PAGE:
This season of thanks, we asked Doximity Fellows to tell us what they were thankful for, in roughly 100 words. We’ve split their responses into two parts; the first part is about patients they are grateful for. Part two will be about the reverse (gratitude our writers have received from patients) — look out for that toward the end of November!
A Gentle Touch
I was hospitalized after having an emergency craniotomy in 2011. It was a really difficult time for my family and I. Only a portion of my hair was buzzed for the surgery, but the other majority of my long dark brown wavy hair was dirty and tangled. The nursing assistant on the unit offered to help me and she set up a shower chair in the bathroom and gave me a warm towel. The gentle shampooing, rinse, and towel dry she gave may have only taken a short time, but it changed my entire day. I felt so clean and despite my craniotomy, with my hair washed and dried I actually felt pretty. The good feeling carried into more energy for the planned speech, physical, and occupational therapies I had that day. I'll always be grateful for the gentle kindness that the nursing assistant gave me that day.
— Natalie Radino, NP, Adult Care
The Gift of Humanity
You asked me how I was, despite the fact that I kept you waiting. Not a hint of impatience peered behind that ready smile of yours as you swore you had no idea how you ended up here. And yet here we were. Your daughter rolled her eyes as you sheepishly admitted perhaps you hadn’t taken your medications exactly like your doctor said. But we're all human right? With each day, I met more of your clan — and one day it was our time to bid farewell. Your daughter brought me an orchid as a thank you for our time together — which I still have in my home. The petals have since fallen but I still proudly display the remnants of our cherished memories. Thank you for seeing me as a human. Sincerely, your Doctor.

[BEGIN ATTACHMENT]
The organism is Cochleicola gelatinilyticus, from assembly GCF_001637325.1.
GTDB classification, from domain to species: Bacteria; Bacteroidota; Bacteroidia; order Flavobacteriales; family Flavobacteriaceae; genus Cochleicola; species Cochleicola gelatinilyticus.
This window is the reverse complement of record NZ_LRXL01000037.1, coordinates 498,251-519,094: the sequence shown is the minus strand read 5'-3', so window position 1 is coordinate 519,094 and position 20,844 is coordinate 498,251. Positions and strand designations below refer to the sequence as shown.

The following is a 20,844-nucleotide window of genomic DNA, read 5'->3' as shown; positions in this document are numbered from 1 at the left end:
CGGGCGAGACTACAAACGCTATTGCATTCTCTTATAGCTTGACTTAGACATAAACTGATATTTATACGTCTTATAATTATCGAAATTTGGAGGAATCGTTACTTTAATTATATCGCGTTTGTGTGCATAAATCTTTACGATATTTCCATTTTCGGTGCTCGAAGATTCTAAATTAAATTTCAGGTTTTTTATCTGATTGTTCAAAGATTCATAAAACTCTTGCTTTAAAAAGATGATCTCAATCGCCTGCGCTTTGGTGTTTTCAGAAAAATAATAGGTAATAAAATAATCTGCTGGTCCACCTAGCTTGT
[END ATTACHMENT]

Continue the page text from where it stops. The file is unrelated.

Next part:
— Helen Chen, MD, Geriatrics
The Healing Power of Teamwork
It took months of hard work, tears, and coaching to get to this point. At our first visit you asked, “You really think I could get better?” Tears of joy stream down your cheeks at the thought of returning to soccer. Your last game years ago, before the ankle sprain turned into chronic pain. We worked together. You progressed from a wheelchair to a walker, and then stood on your own two feet! In your embrace, tears threaten to leave my eyes at my gratitude for your trust in me.
— Elisha Peterson, MD, Anesthesiology
The Resiliency of the Human Spirit
This was his third admission in the last few months; diabetic, bilateral below-knee amputations, end-stage renal-disease with chronic pain. And yet, he smiled. Even when his lab values deteriorated, his spirits somehow strengthened. Every morning he’d say: “I’m just going to try and do a bit more than I did yesterday.” And somehow, within 48 hours, with close to no medical interventions, it almost felt like his spirit willed his lab values into normalcy. I learned from him that, even when it’s up against a wall, the human spirit can transcend all boundaries. Our physical abilities may one day become limited, but that need not limit our outlook and desire to continue getting the most out of life.
— Prerak Juthani, MD, Resident
The Art and Science of Nursing
I’ve had the privilege to practice nursing as a part of the Veterans Health Administration. First as a nurse assistant, then a registered nurse, and finally an APP. My academic endeavors competently prepared me to practice the science of nursing, but it was our veterans who helped me understand the art. I am forever grateful to the soldiers who taught me that the art of nursing is deeply rooted in a desire to go above and beyond for someone else.
— Leigh Montejo, NP, Family Medicine
A Good Joke
It had been a quiet Sunday afternoon until my phone rang. An 88-year-old man had arrived in the ER in shock and bright yellow. Groan. CT showed that the cause of his troubles was a gallstone lodged in his bile duct. He was on pressors and I was on biliary call as a favor for someone else. Grumble. I hadn’t done an ERCP on a Sunday for months. And it was always painful putting the team together — but it had to be done. I went to work sour, fearing the worst. Then I met the man. Despite a blood pressure of 85/50 on pressors, he smiled and told me a joke! “Hey Doc, did you hear about the guy whose whole left side was cut off? He's all right now.” I smiled back. Being here for him was truly all right.